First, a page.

71. She Haunts a Famous Castle

Catherine of Aragon’s ghost supposedly haunts Castle Lodge, Ludlow, where the young bride stayed in her first, brief marriage to Arthur, Prince of Wales. Visitors report seeing an apparition of a teenaged girl in Tudor-era clothing. She floats through both the halls and the nursery that she never got to fill, perhaps longing for more hopeful times.

72. She Was a Modern Princess

Catherine was among the most well-educated princesses of Europe. Taught by the famed cleric Alessandro Gerladini, the Spanish Princess mastered multiple languages, from Spanish and Latin to French and Greek. In addition, Catherine was schooled in arithmetic, law, classical literature, genealogy, history, philosophy, and theology.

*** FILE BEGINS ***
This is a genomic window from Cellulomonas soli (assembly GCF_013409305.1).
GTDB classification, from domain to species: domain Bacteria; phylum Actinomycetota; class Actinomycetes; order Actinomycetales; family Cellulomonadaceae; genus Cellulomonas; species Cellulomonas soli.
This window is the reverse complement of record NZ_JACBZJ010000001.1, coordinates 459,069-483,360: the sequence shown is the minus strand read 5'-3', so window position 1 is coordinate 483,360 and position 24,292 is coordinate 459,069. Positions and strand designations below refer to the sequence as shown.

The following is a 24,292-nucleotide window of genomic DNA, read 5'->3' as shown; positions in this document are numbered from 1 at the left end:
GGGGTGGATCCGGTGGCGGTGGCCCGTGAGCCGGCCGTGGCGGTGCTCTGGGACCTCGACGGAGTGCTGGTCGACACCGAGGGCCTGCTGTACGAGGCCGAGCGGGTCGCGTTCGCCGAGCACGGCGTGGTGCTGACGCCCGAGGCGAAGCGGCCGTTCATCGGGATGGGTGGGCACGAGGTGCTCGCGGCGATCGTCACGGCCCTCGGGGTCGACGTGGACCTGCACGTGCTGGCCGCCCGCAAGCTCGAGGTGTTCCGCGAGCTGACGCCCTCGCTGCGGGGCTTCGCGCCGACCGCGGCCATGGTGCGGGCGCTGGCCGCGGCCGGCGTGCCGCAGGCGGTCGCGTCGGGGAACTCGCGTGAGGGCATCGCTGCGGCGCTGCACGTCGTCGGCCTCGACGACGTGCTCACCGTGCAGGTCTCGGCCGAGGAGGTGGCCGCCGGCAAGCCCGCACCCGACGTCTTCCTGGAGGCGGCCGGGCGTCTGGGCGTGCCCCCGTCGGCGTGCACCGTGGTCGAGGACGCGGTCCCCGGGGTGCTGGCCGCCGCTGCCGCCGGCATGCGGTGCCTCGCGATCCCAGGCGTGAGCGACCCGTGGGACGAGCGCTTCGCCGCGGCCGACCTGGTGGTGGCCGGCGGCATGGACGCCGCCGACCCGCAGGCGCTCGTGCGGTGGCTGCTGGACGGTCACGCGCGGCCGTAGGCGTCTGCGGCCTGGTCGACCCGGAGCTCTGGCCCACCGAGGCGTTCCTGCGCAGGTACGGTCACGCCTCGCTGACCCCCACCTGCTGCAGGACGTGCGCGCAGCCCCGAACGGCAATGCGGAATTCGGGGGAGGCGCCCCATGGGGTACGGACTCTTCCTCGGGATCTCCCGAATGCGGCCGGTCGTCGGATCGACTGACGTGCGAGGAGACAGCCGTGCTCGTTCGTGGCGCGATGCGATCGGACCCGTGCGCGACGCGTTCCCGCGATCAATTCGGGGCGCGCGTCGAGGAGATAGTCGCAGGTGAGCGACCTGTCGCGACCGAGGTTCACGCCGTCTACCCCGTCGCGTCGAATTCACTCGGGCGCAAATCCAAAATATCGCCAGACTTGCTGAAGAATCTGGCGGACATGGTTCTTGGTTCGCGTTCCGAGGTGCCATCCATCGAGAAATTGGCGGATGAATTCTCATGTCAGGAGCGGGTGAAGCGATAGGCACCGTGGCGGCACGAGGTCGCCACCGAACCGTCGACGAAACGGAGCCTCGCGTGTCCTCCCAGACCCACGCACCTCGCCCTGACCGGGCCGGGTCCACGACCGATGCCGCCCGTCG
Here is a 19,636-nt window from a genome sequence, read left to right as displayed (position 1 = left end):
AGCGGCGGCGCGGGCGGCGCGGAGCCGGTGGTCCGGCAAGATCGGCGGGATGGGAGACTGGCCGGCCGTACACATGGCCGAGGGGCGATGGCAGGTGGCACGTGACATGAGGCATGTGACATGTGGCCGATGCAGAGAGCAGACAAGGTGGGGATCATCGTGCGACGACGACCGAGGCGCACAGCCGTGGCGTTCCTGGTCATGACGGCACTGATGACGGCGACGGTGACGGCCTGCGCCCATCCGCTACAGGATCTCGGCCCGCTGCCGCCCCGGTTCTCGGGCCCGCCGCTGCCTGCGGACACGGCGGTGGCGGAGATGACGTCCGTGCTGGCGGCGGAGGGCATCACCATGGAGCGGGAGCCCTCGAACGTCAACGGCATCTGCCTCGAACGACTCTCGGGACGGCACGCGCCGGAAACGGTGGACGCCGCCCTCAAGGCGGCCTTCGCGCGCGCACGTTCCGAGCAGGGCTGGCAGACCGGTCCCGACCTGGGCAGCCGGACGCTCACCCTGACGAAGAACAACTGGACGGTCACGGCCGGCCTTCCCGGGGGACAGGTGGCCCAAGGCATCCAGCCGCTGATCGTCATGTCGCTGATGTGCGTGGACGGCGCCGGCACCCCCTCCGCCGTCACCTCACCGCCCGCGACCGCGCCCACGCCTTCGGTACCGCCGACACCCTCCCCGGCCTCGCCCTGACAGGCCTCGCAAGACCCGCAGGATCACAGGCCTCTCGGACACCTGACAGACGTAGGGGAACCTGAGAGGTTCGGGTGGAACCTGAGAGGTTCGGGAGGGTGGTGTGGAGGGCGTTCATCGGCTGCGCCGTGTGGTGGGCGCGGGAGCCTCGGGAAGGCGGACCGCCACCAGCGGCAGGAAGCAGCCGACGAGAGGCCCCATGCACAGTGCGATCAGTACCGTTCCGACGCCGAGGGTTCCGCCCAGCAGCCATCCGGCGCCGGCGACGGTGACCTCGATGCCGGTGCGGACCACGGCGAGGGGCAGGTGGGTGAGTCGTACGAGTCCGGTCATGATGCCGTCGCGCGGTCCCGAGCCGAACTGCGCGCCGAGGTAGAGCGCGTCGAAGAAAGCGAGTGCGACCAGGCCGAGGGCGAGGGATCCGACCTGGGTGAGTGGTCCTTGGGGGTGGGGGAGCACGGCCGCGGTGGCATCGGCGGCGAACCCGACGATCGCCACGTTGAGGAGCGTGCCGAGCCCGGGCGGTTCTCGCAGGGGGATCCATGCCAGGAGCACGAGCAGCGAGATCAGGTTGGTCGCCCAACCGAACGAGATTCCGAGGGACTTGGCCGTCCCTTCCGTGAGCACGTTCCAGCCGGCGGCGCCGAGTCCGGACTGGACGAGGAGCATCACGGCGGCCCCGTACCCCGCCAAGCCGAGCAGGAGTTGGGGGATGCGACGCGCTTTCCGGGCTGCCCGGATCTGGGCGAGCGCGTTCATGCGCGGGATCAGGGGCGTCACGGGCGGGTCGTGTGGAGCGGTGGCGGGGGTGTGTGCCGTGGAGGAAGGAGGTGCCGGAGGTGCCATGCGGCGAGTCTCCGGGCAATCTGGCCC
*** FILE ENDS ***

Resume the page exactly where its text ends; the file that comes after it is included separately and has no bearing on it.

73. Even Her Servants Were Legendary

When Catherine arrived in London for her first marriage, she did it in legendary—and revolutionary—style. Among her retinue were a group of African attendants, including the famous trumpeter John Blanke. Though grossly considered “luxury servants,” they were nonetheless the first recorded Africans to ever enter London.

74. Henry Gave Her a Chilling Send-off

On January 7, 1536, Catherine passed at Kimbolton Castle after a bizarre illness. King Henry’s reaction was legendarily cruel. He and Anne Boleyn dressed up in celebratory yellow, though some claim this was a nod to the Spanish color of mourning and was actually a deferential act. Either way, Catherine wrought one final vengeance on the pair from beyond the grave…

75. Her Ghost Got Back at Anne Boleyn

Fate’s a funny, twisted thing, and Catherine’s rival Anne Boleyn soon found that out. On the day of Catherine’s funeral—which was not fit for a Queen of England but for a mere Dowager—Anne miscarried. In a tragic irony to end all tragic ironies, that stillbirth also ended up being a baby boy. Watch out for karma, it’ll get you.

76. Her Friends Never Forgot Her